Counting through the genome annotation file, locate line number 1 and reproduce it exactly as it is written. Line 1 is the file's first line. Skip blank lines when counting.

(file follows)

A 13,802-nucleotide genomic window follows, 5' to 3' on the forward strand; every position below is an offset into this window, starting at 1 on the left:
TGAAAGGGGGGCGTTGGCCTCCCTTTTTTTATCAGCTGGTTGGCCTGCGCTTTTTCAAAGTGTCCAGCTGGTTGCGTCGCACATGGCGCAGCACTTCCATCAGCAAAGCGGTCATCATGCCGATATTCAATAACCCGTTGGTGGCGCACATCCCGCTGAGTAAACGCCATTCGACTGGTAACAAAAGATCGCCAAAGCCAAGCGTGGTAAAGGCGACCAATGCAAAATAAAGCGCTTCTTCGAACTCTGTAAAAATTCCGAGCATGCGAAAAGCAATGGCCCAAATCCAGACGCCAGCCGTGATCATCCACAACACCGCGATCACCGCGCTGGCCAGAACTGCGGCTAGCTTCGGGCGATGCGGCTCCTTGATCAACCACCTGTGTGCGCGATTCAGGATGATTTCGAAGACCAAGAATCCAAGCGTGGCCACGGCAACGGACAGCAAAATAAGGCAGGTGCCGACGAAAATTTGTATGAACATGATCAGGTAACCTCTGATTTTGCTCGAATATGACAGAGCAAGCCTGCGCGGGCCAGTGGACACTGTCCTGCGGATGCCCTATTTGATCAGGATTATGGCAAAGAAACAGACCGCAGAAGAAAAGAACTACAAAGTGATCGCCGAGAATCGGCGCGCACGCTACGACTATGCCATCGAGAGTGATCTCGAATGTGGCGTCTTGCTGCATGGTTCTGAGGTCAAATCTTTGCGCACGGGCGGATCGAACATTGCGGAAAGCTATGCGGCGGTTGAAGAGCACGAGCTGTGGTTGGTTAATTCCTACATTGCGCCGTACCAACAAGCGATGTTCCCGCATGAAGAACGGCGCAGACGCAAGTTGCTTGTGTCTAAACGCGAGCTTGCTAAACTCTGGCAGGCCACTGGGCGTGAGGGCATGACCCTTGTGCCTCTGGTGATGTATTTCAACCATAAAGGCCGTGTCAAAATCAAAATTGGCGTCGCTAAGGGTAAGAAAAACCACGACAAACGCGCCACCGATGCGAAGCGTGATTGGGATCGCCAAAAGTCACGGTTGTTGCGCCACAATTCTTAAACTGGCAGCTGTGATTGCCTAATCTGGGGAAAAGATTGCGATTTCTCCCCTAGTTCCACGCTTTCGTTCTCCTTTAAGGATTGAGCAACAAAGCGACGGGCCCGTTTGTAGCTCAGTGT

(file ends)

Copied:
A 13,802-nucleotide genomic window follows, 5' to 3' on the forward strand; every position below is an offset into this window, starting at 1 on the left: